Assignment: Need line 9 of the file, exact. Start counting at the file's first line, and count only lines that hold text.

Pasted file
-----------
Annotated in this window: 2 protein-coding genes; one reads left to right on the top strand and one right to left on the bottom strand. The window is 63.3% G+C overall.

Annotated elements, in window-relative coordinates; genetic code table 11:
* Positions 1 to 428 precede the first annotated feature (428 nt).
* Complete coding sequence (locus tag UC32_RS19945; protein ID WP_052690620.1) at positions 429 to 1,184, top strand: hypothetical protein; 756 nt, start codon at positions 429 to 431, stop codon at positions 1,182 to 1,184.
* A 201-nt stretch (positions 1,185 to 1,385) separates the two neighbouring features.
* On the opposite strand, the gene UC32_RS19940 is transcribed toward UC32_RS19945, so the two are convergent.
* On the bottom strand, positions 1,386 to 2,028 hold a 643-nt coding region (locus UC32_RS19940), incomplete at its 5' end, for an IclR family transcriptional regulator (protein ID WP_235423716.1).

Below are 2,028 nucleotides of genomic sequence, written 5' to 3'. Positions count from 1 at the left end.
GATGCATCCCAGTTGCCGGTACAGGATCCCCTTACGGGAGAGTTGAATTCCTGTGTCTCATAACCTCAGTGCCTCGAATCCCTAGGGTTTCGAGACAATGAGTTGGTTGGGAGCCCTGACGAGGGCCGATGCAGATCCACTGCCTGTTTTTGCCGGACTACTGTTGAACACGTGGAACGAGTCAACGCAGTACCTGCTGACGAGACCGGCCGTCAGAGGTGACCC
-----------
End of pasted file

GATGCATCCCAGTTGCCGGTACAGGATCCCCTTACGGGAGAGTTGAATTCCTGTGTCTCATAACCTCAGTGCCTCGAATCCCTAGGGTTTCGAGACAATGAGTTGGTTGGGAGCCCTGACGAGGGCCGATGCAGATCCACTGCCTGTTTTTGCCGGACTACTGTTGAACACGTGGAACGAGTCAACGCAGTACCTGCTGACGAGACCGGCCGTCAGAGGTGACCC